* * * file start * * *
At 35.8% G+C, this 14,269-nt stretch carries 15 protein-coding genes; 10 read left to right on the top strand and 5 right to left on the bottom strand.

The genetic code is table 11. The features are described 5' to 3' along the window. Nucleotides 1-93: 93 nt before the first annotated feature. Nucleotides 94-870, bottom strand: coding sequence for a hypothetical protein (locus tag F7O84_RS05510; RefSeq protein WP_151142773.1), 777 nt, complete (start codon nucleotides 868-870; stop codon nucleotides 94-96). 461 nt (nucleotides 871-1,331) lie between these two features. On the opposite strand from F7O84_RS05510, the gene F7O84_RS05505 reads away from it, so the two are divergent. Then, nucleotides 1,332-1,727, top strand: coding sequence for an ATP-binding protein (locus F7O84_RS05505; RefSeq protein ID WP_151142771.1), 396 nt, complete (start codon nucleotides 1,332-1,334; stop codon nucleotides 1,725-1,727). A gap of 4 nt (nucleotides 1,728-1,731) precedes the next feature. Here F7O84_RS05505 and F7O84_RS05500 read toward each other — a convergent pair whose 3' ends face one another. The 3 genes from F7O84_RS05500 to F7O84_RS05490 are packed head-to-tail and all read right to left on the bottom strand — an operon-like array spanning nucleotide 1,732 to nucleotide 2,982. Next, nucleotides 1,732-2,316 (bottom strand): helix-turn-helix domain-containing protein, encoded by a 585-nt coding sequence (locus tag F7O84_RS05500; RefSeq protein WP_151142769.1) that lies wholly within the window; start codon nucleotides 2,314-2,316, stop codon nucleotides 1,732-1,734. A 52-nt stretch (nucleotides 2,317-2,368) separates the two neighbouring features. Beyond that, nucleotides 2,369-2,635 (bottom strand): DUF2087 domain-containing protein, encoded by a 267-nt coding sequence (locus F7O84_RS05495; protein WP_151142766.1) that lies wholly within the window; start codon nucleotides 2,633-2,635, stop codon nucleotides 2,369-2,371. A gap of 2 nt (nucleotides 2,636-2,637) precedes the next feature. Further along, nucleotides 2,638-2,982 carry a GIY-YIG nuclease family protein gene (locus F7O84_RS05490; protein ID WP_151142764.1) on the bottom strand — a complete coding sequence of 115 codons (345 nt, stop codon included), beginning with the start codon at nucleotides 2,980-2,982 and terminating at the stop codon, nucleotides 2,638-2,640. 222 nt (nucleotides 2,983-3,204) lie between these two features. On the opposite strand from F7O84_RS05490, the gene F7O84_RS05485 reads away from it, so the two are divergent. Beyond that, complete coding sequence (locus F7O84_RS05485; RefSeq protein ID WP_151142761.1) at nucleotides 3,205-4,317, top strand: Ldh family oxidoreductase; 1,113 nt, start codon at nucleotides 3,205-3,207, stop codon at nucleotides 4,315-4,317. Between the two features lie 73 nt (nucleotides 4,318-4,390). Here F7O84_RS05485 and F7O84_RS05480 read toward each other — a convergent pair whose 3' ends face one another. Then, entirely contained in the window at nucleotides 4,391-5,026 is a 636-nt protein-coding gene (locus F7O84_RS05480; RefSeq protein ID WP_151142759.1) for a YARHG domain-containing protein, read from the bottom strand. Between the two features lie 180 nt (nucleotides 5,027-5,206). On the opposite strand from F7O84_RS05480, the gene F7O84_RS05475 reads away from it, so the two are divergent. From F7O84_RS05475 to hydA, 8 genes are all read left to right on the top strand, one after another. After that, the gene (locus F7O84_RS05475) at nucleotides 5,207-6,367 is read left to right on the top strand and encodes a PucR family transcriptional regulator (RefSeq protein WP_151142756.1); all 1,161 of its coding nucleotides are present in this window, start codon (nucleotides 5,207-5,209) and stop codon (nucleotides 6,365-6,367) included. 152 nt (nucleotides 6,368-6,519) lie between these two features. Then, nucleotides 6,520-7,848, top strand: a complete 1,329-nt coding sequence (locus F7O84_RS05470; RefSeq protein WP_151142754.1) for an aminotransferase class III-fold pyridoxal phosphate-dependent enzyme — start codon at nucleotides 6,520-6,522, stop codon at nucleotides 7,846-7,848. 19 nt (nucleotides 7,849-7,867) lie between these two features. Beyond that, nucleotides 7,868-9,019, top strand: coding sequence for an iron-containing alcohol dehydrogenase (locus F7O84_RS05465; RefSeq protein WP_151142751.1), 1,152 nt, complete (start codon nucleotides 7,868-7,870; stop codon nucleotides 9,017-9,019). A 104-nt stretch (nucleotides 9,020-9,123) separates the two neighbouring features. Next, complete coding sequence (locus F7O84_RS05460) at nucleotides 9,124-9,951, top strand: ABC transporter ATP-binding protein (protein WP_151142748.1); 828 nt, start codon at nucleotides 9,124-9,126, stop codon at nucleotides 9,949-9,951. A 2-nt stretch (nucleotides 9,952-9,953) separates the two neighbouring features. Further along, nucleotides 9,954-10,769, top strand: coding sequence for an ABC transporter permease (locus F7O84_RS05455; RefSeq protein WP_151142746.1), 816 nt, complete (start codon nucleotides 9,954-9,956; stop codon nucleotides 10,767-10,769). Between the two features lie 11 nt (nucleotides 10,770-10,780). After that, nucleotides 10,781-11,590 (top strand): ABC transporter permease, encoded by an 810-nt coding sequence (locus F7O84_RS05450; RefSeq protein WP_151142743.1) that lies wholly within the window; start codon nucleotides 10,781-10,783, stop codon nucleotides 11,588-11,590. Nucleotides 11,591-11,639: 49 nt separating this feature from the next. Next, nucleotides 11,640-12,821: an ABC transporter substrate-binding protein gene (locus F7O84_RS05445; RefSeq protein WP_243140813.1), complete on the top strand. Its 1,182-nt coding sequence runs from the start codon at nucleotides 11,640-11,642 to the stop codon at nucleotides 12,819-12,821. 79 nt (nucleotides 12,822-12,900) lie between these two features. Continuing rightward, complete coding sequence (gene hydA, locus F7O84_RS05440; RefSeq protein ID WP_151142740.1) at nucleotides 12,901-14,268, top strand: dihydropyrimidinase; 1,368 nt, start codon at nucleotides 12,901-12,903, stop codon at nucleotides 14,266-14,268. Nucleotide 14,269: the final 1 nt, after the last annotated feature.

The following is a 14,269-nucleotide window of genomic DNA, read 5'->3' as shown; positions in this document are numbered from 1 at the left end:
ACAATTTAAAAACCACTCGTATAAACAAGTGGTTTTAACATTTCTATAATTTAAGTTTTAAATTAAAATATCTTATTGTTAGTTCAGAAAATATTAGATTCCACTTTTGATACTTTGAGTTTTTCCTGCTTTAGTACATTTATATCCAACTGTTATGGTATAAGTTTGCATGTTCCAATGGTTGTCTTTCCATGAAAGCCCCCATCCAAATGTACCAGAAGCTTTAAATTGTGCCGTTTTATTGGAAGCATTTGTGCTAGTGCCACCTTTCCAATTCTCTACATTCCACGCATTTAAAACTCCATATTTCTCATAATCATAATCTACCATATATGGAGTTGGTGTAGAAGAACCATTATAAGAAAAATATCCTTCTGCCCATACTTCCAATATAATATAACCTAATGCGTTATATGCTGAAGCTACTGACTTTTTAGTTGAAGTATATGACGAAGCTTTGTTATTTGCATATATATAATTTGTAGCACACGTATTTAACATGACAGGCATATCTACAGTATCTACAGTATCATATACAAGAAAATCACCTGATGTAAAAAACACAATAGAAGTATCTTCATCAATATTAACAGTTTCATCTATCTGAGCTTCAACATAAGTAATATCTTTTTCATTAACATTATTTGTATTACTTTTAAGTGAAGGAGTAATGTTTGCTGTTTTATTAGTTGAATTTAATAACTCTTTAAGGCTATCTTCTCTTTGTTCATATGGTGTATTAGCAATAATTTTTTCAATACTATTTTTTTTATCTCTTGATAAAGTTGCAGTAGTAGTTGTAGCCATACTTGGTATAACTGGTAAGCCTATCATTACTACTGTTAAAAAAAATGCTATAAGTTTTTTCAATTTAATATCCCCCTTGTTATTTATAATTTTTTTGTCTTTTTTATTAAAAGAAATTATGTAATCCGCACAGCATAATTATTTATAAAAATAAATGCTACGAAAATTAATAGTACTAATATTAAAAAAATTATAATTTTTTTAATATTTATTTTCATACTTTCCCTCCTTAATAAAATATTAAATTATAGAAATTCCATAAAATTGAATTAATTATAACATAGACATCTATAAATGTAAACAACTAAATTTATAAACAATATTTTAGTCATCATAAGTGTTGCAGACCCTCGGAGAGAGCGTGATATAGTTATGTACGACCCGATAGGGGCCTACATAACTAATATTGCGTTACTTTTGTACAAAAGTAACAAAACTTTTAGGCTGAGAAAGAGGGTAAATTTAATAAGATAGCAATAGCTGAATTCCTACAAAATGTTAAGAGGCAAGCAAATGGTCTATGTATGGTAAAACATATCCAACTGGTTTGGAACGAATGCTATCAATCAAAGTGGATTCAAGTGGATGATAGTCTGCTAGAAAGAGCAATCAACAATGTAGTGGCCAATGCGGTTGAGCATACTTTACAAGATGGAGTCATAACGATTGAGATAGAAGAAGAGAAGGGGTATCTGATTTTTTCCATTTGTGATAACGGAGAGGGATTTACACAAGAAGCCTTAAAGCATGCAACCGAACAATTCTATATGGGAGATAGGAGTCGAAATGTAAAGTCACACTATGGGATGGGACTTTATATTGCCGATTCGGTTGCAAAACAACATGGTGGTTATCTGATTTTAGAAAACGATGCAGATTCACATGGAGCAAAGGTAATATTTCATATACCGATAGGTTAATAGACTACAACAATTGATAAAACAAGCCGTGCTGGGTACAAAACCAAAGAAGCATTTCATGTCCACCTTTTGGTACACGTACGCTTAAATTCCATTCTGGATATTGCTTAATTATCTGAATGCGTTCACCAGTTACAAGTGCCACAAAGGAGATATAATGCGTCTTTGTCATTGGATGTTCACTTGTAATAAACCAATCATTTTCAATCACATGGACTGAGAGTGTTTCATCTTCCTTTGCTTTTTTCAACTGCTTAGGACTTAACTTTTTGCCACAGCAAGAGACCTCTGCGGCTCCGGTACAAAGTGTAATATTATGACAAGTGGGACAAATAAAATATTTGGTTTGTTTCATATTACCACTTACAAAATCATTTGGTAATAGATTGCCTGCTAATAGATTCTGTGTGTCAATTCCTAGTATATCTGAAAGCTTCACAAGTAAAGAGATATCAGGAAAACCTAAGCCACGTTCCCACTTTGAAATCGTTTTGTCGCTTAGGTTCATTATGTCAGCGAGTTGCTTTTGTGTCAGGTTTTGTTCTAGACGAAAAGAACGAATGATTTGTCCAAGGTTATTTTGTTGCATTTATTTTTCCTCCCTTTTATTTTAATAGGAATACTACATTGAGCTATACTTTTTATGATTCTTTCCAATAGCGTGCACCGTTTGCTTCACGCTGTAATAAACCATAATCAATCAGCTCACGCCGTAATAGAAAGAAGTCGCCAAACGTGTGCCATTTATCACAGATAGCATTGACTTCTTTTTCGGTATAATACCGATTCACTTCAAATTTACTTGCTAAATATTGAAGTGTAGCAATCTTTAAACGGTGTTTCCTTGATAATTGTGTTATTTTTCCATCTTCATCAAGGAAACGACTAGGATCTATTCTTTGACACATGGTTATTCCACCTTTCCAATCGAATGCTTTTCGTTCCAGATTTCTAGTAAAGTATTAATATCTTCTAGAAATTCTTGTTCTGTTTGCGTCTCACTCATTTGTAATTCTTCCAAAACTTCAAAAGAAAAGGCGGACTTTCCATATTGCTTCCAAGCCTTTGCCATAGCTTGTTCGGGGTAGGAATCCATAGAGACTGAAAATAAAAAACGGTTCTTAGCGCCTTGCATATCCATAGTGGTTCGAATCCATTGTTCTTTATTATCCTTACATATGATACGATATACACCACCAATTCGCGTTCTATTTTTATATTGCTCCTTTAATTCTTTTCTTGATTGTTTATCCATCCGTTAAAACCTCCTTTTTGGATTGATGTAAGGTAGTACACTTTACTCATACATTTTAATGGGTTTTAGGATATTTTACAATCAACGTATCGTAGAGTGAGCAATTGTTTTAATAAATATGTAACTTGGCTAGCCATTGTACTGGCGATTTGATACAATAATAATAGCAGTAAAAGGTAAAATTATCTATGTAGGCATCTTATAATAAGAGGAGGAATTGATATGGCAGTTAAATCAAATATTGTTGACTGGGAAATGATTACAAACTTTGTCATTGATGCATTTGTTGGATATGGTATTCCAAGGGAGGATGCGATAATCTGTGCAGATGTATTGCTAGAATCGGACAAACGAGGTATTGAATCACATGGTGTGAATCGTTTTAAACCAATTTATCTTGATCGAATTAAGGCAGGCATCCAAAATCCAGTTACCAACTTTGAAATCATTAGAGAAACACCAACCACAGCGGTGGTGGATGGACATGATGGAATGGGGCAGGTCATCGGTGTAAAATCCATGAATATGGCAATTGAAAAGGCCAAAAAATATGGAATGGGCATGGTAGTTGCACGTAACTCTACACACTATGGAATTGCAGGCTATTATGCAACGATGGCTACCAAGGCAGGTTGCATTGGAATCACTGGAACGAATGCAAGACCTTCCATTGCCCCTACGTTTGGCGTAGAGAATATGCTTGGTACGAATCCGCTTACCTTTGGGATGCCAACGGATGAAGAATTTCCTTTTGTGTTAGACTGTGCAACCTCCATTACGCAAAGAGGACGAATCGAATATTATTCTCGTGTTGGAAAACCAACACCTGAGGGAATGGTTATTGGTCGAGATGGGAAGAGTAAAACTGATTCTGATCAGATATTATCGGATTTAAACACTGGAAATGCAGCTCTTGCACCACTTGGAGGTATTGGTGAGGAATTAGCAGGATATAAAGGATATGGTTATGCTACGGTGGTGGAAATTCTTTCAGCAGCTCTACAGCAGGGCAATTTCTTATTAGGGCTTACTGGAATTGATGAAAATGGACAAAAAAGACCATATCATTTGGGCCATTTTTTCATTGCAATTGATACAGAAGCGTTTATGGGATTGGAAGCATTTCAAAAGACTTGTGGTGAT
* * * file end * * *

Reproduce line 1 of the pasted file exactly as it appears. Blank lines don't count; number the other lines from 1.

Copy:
At 35.8% G+C, this 14,269-nt stretch carries 15 protein-coding genes; 10 read left to right on the top strand and 5 right to left on the bottom strand.